Adult education class

Adult education and skills

The government has stated that reforming adult education and skills policy is key to realising long-term economic growth.

Funded by the Nuffield Foundation

In recent years, there have been a number of major reforms to skills policy, including the introduction of T levels, the roll-out of skills bootcamps and the launch of the lifelong loan entitlement from 2025.

In the 2021 Spending Review, the government allocated £900 million in extra day-to-day funding for adult education and apprenticeships as compared with 2019–20. However, over the last decade, there have been significant cuts to public spending on adult education, which will only be partially offset by this extra money.

Adult education funding system

In the remaining analysis in this chapter, we divide skills spending between classroom-based courses and apprenticeships. Public spending on classroom-based adult education is complex and comes from multiple sources, which we set out in Table 6.1.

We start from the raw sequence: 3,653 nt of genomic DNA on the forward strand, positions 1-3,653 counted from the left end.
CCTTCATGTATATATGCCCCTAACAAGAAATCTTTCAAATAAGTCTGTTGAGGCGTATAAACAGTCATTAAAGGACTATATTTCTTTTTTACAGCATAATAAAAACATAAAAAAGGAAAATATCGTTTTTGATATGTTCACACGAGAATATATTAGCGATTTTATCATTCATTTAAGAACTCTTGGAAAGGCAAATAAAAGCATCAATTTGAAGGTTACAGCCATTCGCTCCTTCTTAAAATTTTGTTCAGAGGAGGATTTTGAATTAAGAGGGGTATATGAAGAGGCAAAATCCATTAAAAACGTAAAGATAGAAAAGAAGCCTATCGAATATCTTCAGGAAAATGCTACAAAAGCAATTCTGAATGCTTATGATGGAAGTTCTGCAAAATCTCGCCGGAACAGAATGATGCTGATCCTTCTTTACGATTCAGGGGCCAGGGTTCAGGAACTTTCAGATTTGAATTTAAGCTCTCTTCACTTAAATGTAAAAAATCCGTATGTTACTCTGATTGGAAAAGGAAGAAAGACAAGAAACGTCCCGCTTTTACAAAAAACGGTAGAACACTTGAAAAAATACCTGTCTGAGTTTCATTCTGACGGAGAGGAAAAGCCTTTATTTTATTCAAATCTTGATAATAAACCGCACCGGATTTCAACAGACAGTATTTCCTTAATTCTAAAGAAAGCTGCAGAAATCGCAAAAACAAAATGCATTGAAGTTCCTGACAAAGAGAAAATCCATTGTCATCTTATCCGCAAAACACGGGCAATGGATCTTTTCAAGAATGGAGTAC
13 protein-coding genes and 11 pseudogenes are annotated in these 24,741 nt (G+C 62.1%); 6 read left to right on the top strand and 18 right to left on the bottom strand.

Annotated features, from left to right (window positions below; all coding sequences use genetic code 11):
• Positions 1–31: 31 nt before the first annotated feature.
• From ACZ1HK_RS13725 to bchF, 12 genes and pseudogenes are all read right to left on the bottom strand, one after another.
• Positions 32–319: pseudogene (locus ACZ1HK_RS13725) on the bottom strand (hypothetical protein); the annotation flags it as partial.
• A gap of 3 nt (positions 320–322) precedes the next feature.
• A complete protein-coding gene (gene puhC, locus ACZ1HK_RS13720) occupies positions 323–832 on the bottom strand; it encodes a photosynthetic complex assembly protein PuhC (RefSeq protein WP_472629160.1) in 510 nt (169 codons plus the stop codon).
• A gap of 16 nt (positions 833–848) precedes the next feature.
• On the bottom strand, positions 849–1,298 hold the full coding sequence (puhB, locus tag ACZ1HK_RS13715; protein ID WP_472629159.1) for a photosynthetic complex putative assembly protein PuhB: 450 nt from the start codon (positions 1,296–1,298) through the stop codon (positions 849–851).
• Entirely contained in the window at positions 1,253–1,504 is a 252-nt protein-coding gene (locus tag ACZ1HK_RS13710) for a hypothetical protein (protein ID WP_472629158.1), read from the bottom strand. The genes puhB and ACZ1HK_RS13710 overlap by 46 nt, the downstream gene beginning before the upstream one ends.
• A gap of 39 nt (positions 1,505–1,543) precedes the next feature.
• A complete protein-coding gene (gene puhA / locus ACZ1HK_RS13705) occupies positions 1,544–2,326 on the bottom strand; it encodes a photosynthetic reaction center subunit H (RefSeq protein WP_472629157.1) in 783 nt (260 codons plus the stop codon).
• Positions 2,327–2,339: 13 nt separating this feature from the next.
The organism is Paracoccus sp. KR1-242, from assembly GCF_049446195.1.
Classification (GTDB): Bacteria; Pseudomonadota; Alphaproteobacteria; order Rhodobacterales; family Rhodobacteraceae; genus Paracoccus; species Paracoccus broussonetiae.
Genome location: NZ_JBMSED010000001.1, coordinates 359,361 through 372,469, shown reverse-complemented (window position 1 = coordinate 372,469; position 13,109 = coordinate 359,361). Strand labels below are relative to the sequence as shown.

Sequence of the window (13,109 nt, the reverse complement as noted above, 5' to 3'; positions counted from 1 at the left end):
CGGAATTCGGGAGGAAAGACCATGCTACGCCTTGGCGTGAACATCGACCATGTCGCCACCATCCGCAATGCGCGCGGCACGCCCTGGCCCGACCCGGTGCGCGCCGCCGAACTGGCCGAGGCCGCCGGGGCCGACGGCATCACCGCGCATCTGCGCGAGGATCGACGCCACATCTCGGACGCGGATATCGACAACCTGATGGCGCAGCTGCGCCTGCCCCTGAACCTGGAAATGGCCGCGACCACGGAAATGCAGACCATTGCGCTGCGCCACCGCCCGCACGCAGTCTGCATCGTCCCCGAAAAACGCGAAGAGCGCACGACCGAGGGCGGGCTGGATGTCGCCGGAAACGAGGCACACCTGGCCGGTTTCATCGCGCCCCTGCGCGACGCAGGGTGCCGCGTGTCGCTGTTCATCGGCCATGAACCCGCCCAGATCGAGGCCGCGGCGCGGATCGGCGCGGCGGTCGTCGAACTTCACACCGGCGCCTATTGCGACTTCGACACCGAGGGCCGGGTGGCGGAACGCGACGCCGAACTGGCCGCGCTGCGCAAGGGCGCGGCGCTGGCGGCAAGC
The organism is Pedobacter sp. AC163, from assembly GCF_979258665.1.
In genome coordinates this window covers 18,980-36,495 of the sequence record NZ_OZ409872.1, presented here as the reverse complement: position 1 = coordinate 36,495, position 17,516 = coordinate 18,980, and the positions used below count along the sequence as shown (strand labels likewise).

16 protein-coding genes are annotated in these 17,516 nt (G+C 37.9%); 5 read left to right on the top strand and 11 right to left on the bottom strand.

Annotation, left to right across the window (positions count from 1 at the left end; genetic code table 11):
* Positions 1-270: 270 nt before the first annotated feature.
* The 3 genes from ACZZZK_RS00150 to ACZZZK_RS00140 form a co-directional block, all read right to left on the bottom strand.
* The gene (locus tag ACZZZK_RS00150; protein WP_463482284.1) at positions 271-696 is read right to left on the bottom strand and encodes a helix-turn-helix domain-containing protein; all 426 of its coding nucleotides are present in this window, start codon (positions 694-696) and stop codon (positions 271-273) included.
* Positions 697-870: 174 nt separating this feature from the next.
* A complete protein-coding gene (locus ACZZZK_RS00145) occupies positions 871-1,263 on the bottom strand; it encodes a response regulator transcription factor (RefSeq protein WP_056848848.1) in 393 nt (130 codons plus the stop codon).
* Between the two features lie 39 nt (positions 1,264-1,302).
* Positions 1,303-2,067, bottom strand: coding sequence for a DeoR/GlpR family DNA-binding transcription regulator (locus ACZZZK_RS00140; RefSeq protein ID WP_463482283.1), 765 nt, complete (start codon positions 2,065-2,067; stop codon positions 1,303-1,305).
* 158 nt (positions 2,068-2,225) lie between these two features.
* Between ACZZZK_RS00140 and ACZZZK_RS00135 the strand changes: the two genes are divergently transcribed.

Table 6.1. Adult education funding sources

Adult education spending table

In 2017, the government introduced the apprenticeship levy. Under the levy, large employers with a total pay bill in excess of £3 million pay 0.5% of their pay bill above that level as an apprenticeship levy. This is transferred into a digital account and topped up by 10% of public funding, which can be used to pay for the costs of apprenticeship training. There is also a generous system of public funding for non-levy-paying firms, who only have to pay 5% of the costs of apprenticeship training. As a result, apprenticeships at levy- and non-levy-paying firms receive very similar levels of public funding (up to funding caps for different courses).

Adult education spending over time

In the 2021 Spending Review, the government allocated additional skills funding across a range of different channels:

  • an extra £550 million for adult education in 2024–25 as compared with 2019–20;

  • £170 million in increased apprenticeship funding by 2024–25;